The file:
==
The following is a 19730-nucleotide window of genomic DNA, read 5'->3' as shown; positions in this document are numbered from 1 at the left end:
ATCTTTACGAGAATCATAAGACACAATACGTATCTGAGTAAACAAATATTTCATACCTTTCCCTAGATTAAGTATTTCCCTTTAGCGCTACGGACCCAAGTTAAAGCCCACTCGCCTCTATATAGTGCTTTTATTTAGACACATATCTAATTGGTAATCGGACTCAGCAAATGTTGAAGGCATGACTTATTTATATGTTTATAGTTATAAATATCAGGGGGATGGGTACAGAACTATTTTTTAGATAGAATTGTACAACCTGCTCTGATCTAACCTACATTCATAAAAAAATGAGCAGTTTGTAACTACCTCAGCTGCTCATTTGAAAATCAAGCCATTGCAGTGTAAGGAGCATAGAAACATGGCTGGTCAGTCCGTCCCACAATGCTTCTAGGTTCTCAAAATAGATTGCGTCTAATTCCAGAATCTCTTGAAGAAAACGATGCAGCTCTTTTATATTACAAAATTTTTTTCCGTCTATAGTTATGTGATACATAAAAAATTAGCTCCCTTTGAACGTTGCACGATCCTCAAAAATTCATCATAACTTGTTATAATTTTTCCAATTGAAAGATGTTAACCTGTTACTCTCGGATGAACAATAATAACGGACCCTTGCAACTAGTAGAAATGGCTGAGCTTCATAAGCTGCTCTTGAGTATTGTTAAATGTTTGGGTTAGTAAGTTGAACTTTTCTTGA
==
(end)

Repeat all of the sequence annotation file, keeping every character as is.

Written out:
The following is a 19730-nucleotide window of genomic DNA, read 5'->3' as shown; positions in this document are numbered from 1 at the left end:
ATCTTTACGAGAATCATAAGACACAATACGTATCTGAGTAAACAAATATTTCATACCTTTCCCTAGATTAAGTATTTCCCTTTAGCGCTACGGACCCAAGTTAAAGCCCACTCGCCTCTATATAGTGCTTTTATTTAGACACATATCTAATTGGTAATCGGACTCAGCAAATGTTGAAGGCATGACTTATTTATATGTTTATAGTTATAAATATCAGGGGGATGGGTACAGAACTATTTTTTAGATAGAATTGTACAACCTGCTCTGATCTAACCTACATTCATAAAAAAATGAGCAGTTTGTAACTACCTCAGCTGCTCATTTGAAAATCAAGCCATTGCAGTGTAAGGAGCATAGAAACATGGCTGGTCAGTCCGTCCCACAATGCTTCTAGGTTCTCAAAATAGATTGCGTCTAATTCCAGAATCTCTTGAAGAAAACGATGCAGCTCTTTTATATTACAAAATTTTTTTCCGTCTATAGTTATGTGATACATAAAAAATTAGCTCCCTTTGAACGTTGCACGATCCTCAAAAATTCATCATAACTTGTTATAATTTTTCCAATTGAAAGATGTTAACCTGTTACTCTCGGATGAACAATAATAACGGACCCTTGCAACTAGTAGAAATGGCTGAGCTTCATAAGCTGCTCTTGAGTATTGTTAAATGTTTGGGTTAGTAAGTTGAACTTTTCTTGA